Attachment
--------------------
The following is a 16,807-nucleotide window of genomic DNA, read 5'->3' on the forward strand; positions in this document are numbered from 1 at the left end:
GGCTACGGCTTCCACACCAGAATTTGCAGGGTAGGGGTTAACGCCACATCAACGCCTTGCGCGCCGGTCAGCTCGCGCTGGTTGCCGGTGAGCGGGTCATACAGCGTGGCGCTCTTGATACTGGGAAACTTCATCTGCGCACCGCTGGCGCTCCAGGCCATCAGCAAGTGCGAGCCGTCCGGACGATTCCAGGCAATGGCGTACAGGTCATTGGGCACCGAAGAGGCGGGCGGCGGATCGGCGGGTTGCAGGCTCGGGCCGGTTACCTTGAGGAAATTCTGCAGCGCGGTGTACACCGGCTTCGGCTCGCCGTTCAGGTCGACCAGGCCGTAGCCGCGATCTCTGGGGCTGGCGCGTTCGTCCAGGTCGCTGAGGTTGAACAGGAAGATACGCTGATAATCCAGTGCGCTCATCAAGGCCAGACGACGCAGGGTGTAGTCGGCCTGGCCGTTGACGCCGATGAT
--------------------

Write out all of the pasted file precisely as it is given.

The following is a 16,807-nucleotide window of genomic DNA, read 5'->3' on the forward strand; positions in this document are numbered from 1 at the left end:
GGCTACGGCTTCCACACCAGAATTTGCAGGGTAGGGGTTAACGCCACATCAACGCCTTGCGCGCCGGTCAGCTCGCGCTGGTTGCCGGTGAGCGGGTCATACAGCGTGGCGCTCTTGATACTGGGAAACTTCATCTGCGCACCGCTGGCGCTCCAGGCCATCAGCAAGTGCGAGCCGTCCGGACGATTCCAGGCAATGGCGTACAGGTCATTGGGCACCGAAGAGGCGGGCGGCGGATCGGCGGGTTGCAGGCTCGGGCCGGTTACCTTGAGGAAATTCTGCAGCGCGGTGTACACCGGCTTCGGCTCGCCGTTCAGGTCGACCAGGCCGTAGCCGCGATCTCTGGGGCTGGCGCGTTCGTCCAGGTCGCTGAGGTTGAACAGGAAGATACGCTGATAATCCAGTGCGCTCATCAAGGCCAGACGACGCAGGGTGTAGTCGGCCTGGCCGTTGACGCCGATGAT